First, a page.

Frontend rototillers

Advantages:

  1. Lighter and generally less expensive than rear-end.
  2. Mover manoeuverable, can turn in less space, making it easier to work garden beds.
  3. Good digging capability. Takes fewer passes to get the soil in good shape.

Disadvantages:

  1. Some compacting occurs, since wheels pass over soil that tines have tilled.
  2. Not easy to control without strength and effort Jumps and bucks in heavy soil or when rocks are hit

Rear-End rototillers

Advantages:

  1. Easy to operate. Can be guided with one hand. Good for people without the strength necessary to run a front-end model.
  2. More efficient for breaking ground in heavy soils over large areas.

Disadvantages:

  1. Generally more expensive than front-end, although not prohibitively so.
  2. Less manoeuverable than front-end.
  3. Digs only six to nine inches deep.

Figure 5.08

Figure 5.08

Worm Wheel Gear Adjustments

John Deere tillers

The steel tines of this tiller are driven by a worm gear syswtem constructed with long-lasting antifriction roller bearings. The depth bar setting and wheel adjustment control tilling depths and forward speed. Reverse drive allows it to back away from fences and tight spots without having to be lifted.

JOHN DEERE

Moline, IL 61265

John Deere tillers

The steel tines of this tiller are driven by a worm gear syswtem constructed with long-lasting antifriction roller bearings. The depth bar setting and wheel adjustment control tilling depths and forward speed. Reverse drive allows it to back away from fences and tight spots without having to be lifted.

JOHN DEERE

Moline, IL 61265

Characteristics of tillers

There is a wide variation among tillers in their horsepower and engines, speed, size, type of tines, tilling width and depth, handles, and available accessories. The greatest choice is found among front-end tillers, with many different models on the market Rear-end tillers tend to be somewhat similar in construction, ranging in horsepower from 4 to 10; front-end models range from 2 to 8 hp.

Engines: Offered in two- or four-cycle models. The former are fueled by oil and gas mixed together; the later have separate gasoline and oil chambers, like an automobile. Another choice is between gear drive and chain drive; the latter is more expensive initially but is up to 35 percent more efficient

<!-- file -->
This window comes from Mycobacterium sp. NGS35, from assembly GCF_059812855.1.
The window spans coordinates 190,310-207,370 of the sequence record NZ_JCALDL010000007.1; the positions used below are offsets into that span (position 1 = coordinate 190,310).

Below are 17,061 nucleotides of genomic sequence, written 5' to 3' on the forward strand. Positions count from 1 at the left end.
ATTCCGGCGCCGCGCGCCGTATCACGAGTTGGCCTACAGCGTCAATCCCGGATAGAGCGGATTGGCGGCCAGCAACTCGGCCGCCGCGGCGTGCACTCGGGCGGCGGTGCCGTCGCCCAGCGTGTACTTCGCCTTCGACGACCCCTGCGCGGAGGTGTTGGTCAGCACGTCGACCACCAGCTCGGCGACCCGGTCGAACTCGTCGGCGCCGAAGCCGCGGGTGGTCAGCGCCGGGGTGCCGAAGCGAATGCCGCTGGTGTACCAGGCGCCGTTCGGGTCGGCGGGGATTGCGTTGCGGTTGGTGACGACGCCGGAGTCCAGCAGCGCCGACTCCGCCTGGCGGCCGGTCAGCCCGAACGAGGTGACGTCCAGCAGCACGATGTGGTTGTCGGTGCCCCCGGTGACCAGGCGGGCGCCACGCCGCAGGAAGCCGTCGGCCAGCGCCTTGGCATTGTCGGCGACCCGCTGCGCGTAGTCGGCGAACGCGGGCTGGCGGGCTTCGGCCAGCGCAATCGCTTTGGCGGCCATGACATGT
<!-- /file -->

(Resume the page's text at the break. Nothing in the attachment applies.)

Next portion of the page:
Speed: The less expensive machines are one-speed, good for average-to-loose soil and for cultivation. Two-speed operation helps in deep digging and is faster in churning soil and in mixing several ingredients. A few expensive tillers have four speeds, one each for heavy, medium and light soil, and for cultivating.

Size: Small, medium and large are the obvious variations here. Of interest is a relatively new idea, the compact tiller with foldable handle. This variant can be easily transported in a car trunk or stored in a small space; it is excellent for tilling easy, workable soil, but not good enough for heavier work.

Tines: There are generally three choices—spring-steel, bolo and slasher—for different uses. Spring-steel

Figure 5.09

Figure 5.09

Rototillers

Adjustable tiller

A versatile tiller that can work narrow or wide areas. The tilting width can be adjusted from 7 to 22 inches — useful for weeding between rows. Was a chain drive and steel tines. FORD NEW HOLLAND New Holland, FA 17557

Adjustable tiller

A versatile tiller that can work narrow or wide areas. The tilting width can be adjusted from 7 to 22 inches — useful for weeding between rows. Was a chain drive and steel tines. FORD NEW HOLLAND New Holland, FA 17557

tines are all-purpose, made of special heat-treated steel that absorbs the impact of stones and rocks. They can penetrate hard soil, blend in organic material, and do a good job of bordering and cultivating. Bolo tines are narrow and curved, good for deep tilling and shallow weed control. Slasher tines provide brute strength for tough soil and roots.

Tilling width and depth: Many models give you only one width (often 20 inches), while others have adjustable widths from 6 to 32 inches. (One model has expansion tines to 5 feet!) On most front-end models depth capability varies from 7 to 12 inches. Most machines are adjustable, utilizing adjustable wheels, a depth stick, or a combination of both. On some models the depth can be controlled from the handle while tilling.

Handles: In addition to the folding handles on compact tillers, other models have tilt handles, allowing the operator to walk alongside, not behind, the tines and thus not leave any footprints in the newly cultivated soil. And some handles can also be adjusted up and down.

Accessories: A wide and ever-increasing variety of attachments are offered. With some, your tiller can be converted into a tractor for plowing, cultivating, leveling and even snow removal and other such jobs.

Was this article helpful?

0 0
Growing Soilless

Growing Soilless

This is an easy-to-follow, step-by-step guide to growing organic, healthy vegetable, herbs and house plants without soil. Clearly illustrated with black and white line drawings, the book covers every aspect of home hydroponic gardening.

Get My Free Ebook


Responses

  • Cailean Clark
    Are front tillers a good choice?
    7 years ago

Post a comment